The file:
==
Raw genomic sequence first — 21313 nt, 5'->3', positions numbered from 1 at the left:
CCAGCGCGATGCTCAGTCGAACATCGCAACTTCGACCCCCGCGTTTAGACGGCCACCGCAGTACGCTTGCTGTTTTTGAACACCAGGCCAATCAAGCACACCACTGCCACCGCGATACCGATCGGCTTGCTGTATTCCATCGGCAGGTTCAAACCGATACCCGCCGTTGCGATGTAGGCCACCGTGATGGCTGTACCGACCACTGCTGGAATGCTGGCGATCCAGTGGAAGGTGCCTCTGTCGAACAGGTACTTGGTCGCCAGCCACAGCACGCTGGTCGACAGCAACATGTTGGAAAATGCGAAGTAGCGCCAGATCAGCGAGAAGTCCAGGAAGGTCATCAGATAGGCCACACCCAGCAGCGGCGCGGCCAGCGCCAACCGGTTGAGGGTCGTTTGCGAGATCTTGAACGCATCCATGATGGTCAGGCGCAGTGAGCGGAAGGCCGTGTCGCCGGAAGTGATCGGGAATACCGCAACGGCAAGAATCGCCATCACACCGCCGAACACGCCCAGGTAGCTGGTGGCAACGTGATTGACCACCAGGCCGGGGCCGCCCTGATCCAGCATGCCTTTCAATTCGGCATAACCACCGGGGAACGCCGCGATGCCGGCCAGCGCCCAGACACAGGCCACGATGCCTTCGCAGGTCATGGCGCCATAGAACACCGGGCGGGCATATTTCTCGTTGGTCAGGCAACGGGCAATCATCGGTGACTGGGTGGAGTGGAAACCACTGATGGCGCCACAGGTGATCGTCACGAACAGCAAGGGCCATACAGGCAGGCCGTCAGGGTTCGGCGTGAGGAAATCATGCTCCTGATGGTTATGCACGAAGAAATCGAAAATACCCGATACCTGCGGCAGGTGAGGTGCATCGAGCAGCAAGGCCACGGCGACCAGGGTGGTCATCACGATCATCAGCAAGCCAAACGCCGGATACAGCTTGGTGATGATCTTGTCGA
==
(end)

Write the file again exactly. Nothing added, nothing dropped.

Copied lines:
Raw genomic sequence first — 21313 nt, 5'->3', positions numbered from 1 at the left:
CCAGCGCGATGCTCAGTCGAACATCGCAACTTCGACCCCCGCGTTTAGACGGCCACCGCAGTACGCTTGCTGTTTTTGAACACCAGGCCAATCAAGCACACCACTGCCACCGCGATACCGATCGGCTTGCTGTATTCCATCGGCAGGTTCAAACCGATACCCGCCGTTGCGATGTAGGCCACCGTGATGGCTGTACCGACCACTGCTGGAATGCTGGCGATCCAGTGGAAGGTGCCTCTGTCGAACAGGTACTTGGTCGCCAGCCACAGCACGCTGGTCGACAGCAACATGTTGGAAAATGCGAAGTAGCGCCAGATCAGCGAGAAGTCCAGGAAGGTCATCAGATAGGCCACACCCAGCAGCGGCGCGGCCAGCGCCAACCGGTTGAGGGTCGTTTGCGAGATCTTGAACGCATCCATGATGGTCAGGCGCAGTGAGCGGAAGGCCGTGTCGCCGGAAGTGATCGGGAATACCGCAACGGCAAGAATCGCCATCACACCGCCGAACACGCCCAGGTAGCTGGTGGCAACGTGATTGACCACCAGGCCGGGGCCGCCCTGATCCAGCATGCCTTTCAATTCGGCATAACCACCGGGGAACGCCGCGATGCCGGCCAGCGCCCAGACACAGGCCACGATGCCTTCGCAGGTCATGGCGCCATAGAACACCGGGCGGGCATATTTCTCGTTGGTCAGGCAACGGGCAATCATCGGTGACTGGGTGGAGTGGAAACCACTGATGGCGCCACAGGTGATCGTCACGAACAGCAAGGGCCATACAGGCAGGCCGTCAGGGTTCGGCGTGAGGAAATCATGCTCCTGATGGTTATGCACGAAGAAATCGAAAATACCCGATACCTGCGGCAGGTGAGGTGCATCGAGCAGCAAGGCCACGGCGACCAGGGTGGTCATCACGATCATCAGCAAGCCAAACGCCGGATACAGCTTGGTGATGATCTTGTCGA